AMD Radeon RX 6950 XT Review

AMD Radeon RX 6950 XT Review


The Radeon RX 6950 XT is a bit of a strange proposition, depending up your viewpoint. If you come into it expecting to see similar performance increases as you’d get from a Ti Nvidia card then it definitely isn’t that. There are no increases in either Shader count or the number of Ray Accelerators. All the benefits are to be found from the effective memory bandwidth when utilising the AMD Infinity Cache, and the raw clock speed increases on the RDNA 2 GPU itself.

Certainly if you’ve no indulged yourself in the 6000 series AMD Radeon cards, then it is comfortably the best one they can currently offer. The performance is excellent across the board, with only a few of the most demanding titles having issues at 4K. The main weakness of the RX 6950 XT is the same weakness that we’ve seen with this whole range of AMD cards, namely Ray-Tracing. This isn’t a big shock as Ray-Tracing requires a huge number of dedicated processors and the early Nvidia options were limited in this department too. No amount of GPU clock speed increase will overcome that, so if you really want to make the most of the ray-tracing capable games on the market then you’ll have to wait for the 7000 series of AMD cards to appear.

Right now this is exactly what you would imagine it to be; i.e a faster Radeon RX 6900 XT. All of which means that the same joys – performance in Far Cry 6 or the Codemaster F1 series – are exactly as brilliant as they were before, and all the flaws – ray-tracing games and certain 4K scenarios – are just as weak as they were with the 6900. Clock speed can only do so much.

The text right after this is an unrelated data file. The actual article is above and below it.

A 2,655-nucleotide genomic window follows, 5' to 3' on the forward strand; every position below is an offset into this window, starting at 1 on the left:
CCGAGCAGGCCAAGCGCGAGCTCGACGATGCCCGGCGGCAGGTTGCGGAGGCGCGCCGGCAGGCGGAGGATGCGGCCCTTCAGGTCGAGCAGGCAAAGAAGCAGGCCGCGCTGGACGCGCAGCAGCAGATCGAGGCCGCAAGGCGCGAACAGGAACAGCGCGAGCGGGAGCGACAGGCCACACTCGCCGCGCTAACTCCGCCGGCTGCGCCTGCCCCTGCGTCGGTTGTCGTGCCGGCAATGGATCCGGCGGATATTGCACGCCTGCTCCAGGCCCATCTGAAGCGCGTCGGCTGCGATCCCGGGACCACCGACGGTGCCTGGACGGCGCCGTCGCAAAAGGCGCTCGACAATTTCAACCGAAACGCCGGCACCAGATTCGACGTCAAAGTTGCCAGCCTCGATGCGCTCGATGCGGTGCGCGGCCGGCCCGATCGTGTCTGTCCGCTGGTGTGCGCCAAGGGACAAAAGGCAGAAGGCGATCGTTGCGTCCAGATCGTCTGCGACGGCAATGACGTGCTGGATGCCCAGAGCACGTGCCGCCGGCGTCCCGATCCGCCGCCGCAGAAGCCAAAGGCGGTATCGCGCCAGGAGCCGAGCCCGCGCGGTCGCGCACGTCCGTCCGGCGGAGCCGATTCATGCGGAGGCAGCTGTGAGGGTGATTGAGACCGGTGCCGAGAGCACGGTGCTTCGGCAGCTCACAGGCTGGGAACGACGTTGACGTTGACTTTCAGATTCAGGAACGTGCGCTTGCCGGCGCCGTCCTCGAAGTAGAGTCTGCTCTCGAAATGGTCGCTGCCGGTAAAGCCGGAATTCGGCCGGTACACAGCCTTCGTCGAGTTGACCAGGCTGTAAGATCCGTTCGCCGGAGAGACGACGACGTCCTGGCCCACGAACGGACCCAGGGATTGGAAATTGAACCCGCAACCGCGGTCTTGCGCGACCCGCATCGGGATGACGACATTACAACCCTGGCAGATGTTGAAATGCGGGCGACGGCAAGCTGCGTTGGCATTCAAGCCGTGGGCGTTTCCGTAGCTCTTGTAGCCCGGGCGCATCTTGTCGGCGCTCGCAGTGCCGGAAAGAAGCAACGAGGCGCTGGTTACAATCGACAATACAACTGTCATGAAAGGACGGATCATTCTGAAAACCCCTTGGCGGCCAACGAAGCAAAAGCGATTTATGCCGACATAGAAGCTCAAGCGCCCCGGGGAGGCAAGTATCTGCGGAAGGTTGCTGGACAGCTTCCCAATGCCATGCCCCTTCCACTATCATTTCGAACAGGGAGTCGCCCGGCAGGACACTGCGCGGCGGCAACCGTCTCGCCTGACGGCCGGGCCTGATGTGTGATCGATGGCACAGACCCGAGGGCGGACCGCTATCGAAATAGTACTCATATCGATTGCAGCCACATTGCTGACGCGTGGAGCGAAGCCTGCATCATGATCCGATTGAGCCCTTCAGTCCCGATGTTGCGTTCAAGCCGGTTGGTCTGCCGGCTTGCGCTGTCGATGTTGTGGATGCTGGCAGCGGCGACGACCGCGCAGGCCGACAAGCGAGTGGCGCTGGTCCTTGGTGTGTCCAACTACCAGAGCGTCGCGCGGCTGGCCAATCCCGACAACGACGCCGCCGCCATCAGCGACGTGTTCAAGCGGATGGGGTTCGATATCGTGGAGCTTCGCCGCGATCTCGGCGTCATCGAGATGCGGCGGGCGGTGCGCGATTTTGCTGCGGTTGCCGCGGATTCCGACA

The biggest benefit to the card is also the same as the 6000 AMD Radeon range when compared to their Nvidia rival, and that is one of pricing. The MSRP for the RX 6950 XT is $1099, slotting it somewhere between the RTX 3080 and RTX 3080 Ti. Clearly the performance isn’t as consistent as the latter, but in the games that suit it the RX 6950 XT is better than the RTX 3080. How much you’re willing to put up with its foibles are very much related to the type of game that you’re playing and how invested you are in the AMD brand. Certainly if you paired this with the Ryzen 7 5800X3D then you’ll get even better results than we had here today, but with that processor the results would be better almost regardless of which GPU you use, as we showed you in our recent reviews.

If you think of the Radeon RX 6950 XT as the best possible 6000 series card then there is an awful lot to like about it. If you were hoping it would be a massively upgraded version of the RX 6900 XT, then perhaps temper your expectations.

AMD Radeon RX 6950 XT Review  

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